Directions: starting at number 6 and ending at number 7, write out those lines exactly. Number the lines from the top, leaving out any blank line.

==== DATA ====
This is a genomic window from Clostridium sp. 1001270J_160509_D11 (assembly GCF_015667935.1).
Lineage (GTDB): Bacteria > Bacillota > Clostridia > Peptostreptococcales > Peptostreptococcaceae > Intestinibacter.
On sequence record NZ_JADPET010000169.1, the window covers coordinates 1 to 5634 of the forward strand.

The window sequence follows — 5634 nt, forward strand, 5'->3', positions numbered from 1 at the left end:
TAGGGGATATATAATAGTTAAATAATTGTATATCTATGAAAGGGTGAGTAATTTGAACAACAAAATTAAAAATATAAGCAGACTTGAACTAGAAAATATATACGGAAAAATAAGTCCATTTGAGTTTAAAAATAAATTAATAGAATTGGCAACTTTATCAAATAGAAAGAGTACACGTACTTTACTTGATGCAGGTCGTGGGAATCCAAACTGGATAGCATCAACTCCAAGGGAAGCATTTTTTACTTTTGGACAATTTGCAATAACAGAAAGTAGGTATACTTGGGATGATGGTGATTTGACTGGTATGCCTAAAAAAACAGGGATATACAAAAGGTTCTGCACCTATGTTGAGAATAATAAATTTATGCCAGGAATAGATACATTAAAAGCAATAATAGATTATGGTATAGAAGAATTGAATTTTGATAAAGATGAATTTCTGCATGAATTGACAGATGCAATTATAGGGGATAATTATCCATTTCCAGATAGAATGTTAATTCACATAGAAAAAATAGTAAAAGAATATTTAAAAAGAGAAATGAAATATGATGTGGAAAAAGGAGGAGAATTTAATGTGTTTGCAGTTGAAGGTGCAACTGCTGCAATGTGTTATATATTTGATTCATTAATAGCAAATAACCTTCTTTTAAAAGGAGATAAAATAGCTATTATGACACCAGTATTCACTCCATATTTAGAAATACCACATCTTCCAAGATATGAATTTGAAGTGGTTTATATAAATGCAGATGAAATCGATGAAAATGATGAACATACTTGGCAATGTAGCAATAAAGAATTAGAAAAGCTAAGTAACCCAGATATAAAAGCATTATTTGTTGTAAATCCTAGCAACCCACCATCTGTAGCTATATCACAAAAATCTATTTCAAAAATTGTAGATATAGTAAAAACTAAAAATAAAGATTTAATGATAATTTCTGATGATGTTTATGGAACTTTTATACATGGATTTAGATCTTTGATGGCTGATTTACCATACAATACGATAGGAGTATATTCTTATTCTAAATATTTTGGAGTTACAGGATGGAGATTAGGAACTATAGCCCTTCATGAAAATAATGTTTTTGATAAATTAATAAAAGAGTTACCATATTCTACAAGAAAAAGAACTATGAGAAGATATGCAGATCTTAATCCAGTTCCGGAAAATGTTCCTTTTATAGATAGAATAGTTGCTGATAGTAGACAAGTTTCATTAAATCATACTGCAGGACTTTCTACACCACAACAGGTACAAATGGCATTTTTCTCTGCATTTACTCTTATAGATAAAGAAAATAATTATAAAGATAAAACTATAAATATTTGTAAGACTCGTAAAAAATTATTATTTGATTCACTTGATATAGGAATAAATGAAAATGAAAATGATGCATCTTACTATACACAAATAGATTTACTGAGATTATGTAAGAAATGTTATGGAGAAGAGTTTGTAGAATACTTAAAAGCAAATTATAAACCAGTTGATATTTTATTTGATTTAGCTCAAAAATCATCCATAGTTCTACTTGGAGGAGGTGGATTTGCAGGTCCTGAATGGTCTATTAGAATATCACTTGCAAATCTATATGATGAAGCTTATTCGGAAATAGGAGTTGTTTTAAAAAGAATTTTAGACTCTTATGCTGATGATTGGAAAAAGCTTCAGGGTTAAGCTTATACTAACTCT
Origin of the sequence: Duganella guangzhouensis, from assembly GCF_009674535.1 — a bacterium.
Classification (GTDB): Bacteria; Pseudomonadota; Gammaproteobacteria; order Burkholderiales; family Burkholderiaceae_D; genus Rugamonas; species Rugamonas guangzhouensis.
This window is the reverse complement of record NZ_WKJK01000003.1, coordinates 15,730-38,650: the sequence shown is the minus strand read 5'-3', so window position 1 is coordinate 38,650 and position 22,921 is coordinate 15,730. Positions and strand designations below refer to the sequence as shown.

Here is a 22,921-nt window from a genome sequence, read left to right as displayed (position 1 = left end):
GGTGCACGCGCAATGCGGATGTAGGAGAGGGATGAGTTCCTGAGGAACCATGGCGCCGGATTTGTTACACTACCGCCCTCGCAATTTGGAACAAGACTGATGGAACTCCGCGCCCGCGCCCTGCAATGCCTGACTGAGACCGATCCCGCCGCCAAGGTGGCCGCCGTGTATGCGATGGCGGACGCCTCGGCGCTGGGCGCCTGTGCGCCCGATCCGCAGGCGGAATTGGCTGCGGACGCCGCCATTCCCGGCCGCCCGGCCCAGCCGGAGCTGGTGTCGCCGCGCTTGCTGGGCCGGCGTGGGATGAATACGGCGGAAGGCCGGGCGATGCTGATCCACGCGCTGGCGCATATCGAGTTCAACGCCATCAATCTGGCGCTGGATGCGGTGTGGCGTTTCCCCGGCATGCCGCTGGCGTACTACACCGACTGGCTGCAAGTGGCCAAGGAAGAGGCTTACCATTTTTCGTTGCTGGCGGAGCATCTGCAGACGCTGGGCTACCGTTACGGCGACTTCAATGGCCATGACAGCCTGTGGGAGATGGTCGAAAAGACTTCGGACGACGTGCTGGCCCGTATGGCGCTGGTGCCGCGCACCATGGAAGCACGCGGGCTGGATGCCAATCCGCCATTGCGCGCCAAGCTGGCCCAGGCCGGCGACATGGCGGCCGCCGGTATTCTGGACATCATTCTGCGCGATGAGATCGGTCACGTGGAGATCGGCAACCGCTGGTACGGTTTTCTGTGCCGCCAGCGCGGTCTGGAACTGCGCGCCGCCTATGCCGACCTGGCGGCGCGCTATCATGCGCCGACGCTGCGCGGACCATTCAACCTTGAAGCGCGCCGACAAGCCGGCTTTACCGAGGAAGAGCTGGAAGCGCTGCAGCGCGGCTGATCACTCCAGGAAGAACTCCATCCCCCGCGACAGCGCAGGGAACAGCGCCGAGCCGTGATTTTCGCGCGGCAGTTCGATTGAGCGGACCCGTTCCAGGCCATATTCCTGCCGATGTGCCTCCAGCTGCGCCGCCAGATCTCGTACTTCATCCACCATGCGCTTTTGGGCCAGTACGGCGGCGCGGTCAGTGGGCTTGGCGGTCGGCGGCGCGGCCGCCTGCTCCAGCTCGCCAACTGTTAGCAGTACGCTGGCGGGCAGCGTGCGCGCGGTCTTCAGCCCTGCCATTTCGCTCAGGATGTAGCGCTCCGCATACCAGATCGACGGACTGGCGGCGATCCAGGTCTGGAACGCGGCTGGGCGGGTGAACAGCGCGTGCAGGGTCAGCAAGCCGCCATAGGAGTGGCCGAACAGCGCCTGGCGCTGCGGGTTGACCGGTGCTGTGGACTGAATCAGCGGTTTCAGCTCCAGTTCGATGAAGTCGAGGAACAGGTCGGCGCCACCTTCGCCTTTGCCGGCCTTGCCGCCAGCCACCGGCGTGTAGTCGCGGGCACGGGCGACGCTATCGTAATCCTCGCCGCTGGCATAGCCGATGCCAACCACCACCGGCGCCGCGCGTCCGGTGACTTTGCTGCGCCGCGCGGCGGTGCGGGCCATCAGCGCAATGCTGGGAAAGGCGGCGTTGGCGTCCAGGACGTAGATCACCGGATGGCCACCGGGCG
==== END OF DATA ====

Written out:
Origin of the sequence: Duganella guangzhouensis, from assembly GCF_009674535.1 — a bacterium.
Classification (GTDB): Bacteria; Pseudomonadota; Gammaproteobacteria; order Burkholderiales; family Burkholderiaceae_D; genus Rugamonas; species Rugamonas guangzhouensis.